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    By Robin

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    I teach 3rd grade - and rounding has been a challenge to many in the class - for several years. I think some of it might have to do with development...only because one day, kids don't get it...and then (as I say) some fairy sprinkled rounding dust on them one night and "poof!" - they understand it.

    I teach by using a number line...but instead of it being a line, I make it a bridge. When I hit 5 or 50, I erase the spot where that number is. If the number you're rounding to has a 5 or 50, there's a hole in the bridge/number line so that they can't go back...they have to move up to the next ten or hundred. This works really well b/c they can "see" that they can't move back.

    As far as helping the students remember what to round to (nearest hundred/nearest ten), I have them underline the number they are rounding to...and teach it by doing 00 or 0. I make those 0's happy faces. If you're rounding to the nearest hundred, you will have TWO happy faces...if you're rounding to the nearest tenth, you will only have one face looking back at you.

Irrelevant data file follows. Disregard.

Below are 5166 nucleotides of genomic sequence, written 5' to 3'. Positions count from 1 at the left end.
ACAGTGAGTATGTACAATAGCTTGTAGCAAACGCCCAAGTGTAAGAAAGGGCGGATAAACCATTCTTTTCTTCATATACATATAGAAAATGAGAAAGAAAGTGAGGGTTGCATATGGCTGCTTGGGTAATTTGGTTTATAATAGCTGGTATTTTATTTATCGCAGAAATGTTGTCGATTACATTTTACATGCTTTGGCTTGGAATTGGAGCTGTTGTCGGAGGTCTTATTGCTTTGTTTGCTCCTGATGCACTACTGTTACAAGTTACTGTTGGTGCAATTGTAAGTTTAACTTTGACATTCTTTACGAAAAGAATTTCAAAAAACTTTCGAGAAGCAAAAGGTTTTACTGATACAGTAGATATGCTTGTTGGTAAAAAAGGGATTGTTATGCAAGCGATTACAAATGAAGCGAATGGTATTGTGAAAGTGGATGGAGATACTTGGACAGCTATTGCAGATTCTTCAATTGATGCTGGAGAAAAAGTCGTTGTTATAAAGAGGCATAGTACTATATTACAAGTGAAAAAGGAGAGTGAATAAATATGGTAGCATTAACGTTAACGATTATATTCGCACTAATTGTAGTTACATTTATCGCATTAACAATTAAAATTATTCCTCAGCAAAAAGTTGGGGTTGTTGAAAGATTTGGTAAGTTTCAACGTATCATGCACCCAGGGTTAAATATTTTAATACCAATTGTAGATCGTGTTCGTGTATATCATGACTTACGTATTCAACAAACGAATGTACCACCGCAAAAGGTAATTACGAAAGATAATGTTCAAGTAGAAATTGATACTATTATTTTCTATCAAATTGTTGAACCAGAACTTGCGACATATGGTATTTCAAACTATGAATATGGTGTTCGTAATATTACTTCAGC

For those who REALLY struggle, I make them look at the problem before they do anything. If they round to the nearest hundred, I make them put a _00. If they round to the nearest ten, I make them put a _0. If they have a number that's in the hundreds but it's rounded to the nearest tenth, I make them choose...for example, if the number you're rounding is 476, I make them draw their bridge number line and figure out what they could round to... on the far left of the number line, they'd have 470, on the far right, they'd have 480. So, next to that problem, they'd write _ _0 for rounding.
    THEN, I have them go back and do the bridge idea after they'd figured if the rounded answer will end with one 0 or two 0's. This helps them break it down, step by step, so they don't get too confused.
    Again, my best advice is not to overkill the rounding. I did last year, and I got frustrated when they wouldn't get it. Revisit it every few weeks...again, that fairy dust comes out of nowhere...all of the sudden, they just get it. Plus, you don't get frustrated and bored.

    If she's a "physical" learner, have her do the number line on the floor using masking tape. Then, write the numbers on it...and tear out the space where the 50 or 5 would go. She could see that you cannot go past the broken you have to go the other way.

    Let me know if this helps... I know it helped my kids this year - a lot. Thanks and good luck!

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